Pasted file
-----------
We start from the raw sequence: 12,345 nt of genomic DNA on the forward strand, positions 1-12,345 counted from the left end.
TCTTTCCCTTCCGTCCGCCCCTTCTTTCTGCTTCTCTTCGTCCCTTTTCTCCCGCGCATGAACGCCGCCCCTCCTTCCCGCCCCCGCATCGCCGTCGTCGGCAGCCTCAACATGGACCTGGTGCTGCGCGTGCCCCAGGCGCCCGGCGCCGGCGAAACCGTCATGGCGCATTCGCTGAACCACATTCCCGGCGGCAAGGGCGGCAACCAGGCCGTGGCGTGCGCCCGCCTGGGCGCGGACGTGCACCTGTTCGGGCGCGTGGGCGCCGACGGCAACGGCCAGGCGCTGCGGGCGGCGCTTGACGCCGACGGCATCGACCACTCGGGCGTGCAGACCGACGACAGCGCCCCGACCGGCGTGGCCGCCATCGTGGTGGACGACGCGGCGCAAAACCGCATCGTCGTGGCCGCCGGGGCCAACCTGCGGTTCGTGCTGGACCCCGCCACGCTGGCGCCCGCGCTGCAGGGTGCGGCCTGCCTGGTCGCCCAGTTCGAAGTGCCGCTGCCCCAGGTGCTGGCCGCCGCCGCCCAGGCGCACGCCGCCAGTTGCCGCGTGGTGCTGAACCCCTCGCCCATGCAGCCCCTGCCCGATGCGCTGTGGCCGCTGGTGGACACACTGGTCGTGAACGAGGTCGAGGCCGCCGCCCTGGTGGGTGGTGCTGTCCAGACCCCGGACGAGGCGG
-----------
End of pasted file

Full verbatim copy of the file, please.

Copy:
We start from the raw sequence: 12,345 nt of genomic DNA on the forward strand, positions 1-12,345 counted from the left end.
TCTTTCCCTTCCGTCCGCCCCTTCTTTCTGCTTCTCTTCGTCCCTTTTCTCCCGCGCATGAACGCCGCCCCTCCTTCCCGCCCCCGCATCGCCGTCGTCGGCAGCCTCAACATGGACCTGGTGCTGCGCGTGCCCCAGGCGCCCGGCGCCGGCGAAACCGTCATGGCGCATTCGCTGAACCACATTCCCGGCGGCAAGGGCGGCAACCAGGCCGTGGCGTGCGCCCGCCTGGGCGCGGACGTGCACCTGTTCGGGCGCGTGGGCGCCGACGGCAACGGCCAGGCGCTGCGGGCGGCGCTTGACGCCGACGGCATCGACCACTCGGGCGTGCAGACCGACGACAGCGCCCCGACCGGCGTGGCCGCCATCGTGGTGGACGACGCGGCGCAAAACCGCATCGTCGTGGCCGCCGGGGCCAACCTGCGGTTCGTGCTGGACCCCGCCACGCTGGCGCCCGCGCTGCAGGGTGCGGCCTGCCTGGTCGCCCAGTTCGAAGTGCCGCTGCCCCAGGTGCTGGCCGCCGCCGCCCAGGCGCACGCCGCCAGTTGCCGCGTGGTGCTGAACCCCTCGCCCATGCAGCCCCTGCCCGATGCGCTGTGGCCGCTGGTGGACACACTGGTCGTGAACGAGGTCGAGGCCGCCGCCCTGGTGGGTGGTGCTGTCCAGACCCCGGACGAGGCGG